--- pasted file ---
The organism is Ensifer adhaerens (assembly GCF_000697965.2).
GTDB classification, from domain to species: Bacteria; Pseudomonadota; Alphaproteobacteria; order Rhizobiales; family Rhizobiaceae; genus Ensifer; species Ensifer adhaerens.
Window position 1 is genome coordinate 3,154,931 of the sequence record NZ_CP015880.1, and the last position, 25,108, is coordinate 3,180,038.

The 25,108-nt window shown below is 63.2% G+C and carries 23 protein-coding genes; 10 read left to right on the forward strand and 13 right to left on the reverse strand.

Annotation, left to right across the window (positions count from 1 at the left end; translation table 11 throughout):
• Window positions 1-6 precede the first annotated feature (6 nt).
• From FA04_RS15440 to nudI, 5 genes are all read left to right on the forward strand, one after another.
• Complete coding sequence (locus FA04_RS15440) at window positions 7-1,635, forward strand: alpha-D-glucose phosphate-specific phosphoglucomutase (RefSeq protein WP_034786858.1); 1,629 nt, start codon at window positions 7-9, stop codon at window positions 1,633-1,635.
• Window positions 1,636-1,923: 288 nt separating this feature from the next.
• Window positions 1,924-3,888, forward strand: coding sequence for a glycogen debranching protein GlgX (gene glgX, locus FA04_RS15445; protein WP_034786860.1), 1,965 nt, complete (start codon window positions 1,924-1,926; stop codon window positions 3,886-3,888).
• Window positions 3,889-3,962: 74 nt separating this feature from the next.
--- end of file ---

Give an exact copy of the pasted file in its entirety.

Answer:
The organism is Ensifer adhaerens (assembly GCF_000697965.2).
GTDB classification, from domain to species: Bacteria; Pseudomonadota; Alphaproteobacteria; order Rhizobiales; family Rhizobiaceae; genus Ensifer; species Ensifer adhaerens.
Window position 1 is genome coordinate 3,154,931 of the sequence record NZ_CP015880.1, and the last position, 25,108, is coordinate 3,180,038.

The 25,108-nt window shown below is 63.2% G+C and carries 23 protein-coding genes; 10 read left to right on the forward strand and 13 right to left on the reverse strand.

Annotation, left to right across the window (positions count from 1 at the left end; translation table 11 throughout):
• Window positions 1-6 precede the first annotated feature (6 nt).
• From FA04_RS15440 to nudI, 5 genes are all read left to right on the forward strand, one after another.
• Complete coding sequence (locus FA04_RS15440) at window positions 7-1,635, forward strand: alpha-D-glucose phosphate-specific phosphoglucomutase (RefSeq protein WP_034786858.1); 1,629 nt, start codon at window positions 7-9, stop codon at window positions 1,633-1,635.
• Window positions 1,636-1,923: 288 nt separating this feature from the next.
• Window positions 1,924-3,888, forward strand: coding sequence for a glycogen debranching protein GlgX (gene glgX, locus FA04_RS15445; protein WP_034786860.1), 1,965 nt, complete (start codon window positions 1,924-1,926; stop codon window positions 3,886-3,888).
• Window positions 3,889-3,962: 74 nt separating this feature from the next.